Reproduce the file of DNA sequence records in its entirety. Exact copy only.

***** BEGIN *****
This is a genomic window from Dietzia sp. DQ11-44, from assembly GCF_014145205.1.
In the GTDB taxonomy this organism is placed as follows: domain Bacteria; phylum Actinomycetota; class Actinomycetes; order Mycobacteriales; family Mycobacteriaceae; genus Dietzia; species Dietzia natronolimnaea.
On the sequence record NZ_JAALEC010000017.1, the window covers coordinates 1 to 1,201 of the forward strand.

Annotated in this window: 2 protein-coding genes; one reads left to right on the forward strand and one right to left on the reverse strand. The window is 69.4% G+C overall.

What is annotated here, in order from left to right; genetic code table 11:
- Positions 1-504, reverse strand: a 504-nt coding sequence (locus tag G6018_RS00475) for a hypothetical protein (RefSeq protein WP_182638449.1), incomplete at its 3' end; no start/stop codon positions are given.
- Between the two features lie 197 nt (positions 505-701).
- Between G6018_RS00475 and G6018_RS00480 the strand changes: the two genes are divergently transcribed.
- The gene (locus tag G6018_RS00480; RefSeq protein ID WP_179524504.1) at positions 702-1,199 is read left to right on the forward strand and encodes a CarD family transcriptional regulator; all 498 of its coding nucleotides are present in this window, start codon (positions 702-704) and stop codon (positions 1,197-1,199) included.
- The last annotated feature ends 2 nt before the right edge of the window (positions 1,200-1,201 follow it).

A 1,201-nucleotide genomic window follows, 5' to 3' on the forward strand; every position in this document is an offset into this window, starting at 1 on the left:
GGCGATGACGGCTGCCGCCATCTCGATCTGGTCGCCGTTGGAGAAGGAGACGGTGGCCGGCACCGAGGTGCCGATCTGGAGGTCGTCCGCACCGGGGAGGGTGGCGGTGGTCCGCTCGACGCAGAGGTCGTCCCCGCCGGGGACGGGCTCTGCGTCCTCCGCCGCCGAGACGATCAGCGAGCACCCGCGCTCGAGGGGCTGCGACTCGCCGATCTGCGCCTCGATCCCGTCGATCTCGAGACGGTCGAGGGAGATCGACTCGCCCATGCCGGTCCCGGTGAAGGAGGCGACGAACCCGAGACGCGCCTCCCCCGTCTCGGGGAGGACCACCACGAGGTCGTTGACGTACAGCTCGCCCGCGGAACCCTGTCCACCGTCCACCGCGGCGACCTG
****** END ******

This is a genomic window from Dietzia sp. DQ11-44, from assembly GCF_014145205.1.
In the GTDB taxonomy this organism is placed as follows: domain Bacteria; phylum Actinomycetota; class Actinomycetes; order Mycobacteriales; family Mycobacteriaceae; genus Dietzia; species Dietzia natronolimnaea.
On the sequence record NZ_JAALEC010000017.1, the window covers coordinates 1 to 1,201 of the forward strand.

Annotated in this window: 2 protein-coding genes; one reads left to right on the forward strand and one right to left on the reverse strand. The window is 69.4% G+C overall.

What is annotated here, in order from left to right; genetic code table 11:
- Positions 1-504, reverse strand: a 504-nt coding sequence (locus tag G6018_RS00475) for a hypothetical protein (RefSeq protein WP_182638449.1), incomplete at its 3' end; no start/stop codon positions are given.
- Between the two features lie 197 nt (positions 505-701).
- Between G6018_RS00475 and G6018_RS00480 the strand changes: the two genes are divergently transcribed.
- The gene (locus tag G6018_RS00480; RefSeq protein ID WP_179524504.1) at positions 702-1,199 is read left to right on the forward strand and encodes a CarD family transcriptional regulator; all 498 of its coding nucleotides are present in this window, start codon (positions 702-704) and stop codon (positions 1,197-1,199) included.
- The last annotated feature ends 2 nt before the right edge of the window (positions 1,200-1,201 follow it).

A 1,201-nucleotide genomic window follows, 5' to 3' on the forward strand; every position in this document is an offset into this window, starting at 1 on the left:
GGCGATGACGGCTGCCGCCATCTCGATCTGGTCGCCGTTGGAGAAGGAGACGGTGGCCGGCACCGAGGTGCCGATCTGGAGGTCGTCCGCACCGGGGAGGGTGGCGGTGGTCCGCTCGACGCAGAGGTCGTCCCCGCCGGGGACGGGCTCTGCGTCCTCCGCCGCCGAGACGATCAGCGAGCACCCGCGCTCGAGGGGCTGCGACTCGCCGATCTGCGCCTCGATCCCGTCGATCTCGAGACGGTCGAGGGAGATCGACTCGCCCATGCCGGTCCCGGTGAAGGAGGCGACGAACCCGAGACGCGCCTCCCCCGTCTCGGGGAGGACCACCACGAGGTCGTTGACGTACAGCTCGCCCGCGGAACCCTGTCCACCGTCCACCGCGGCGACCTG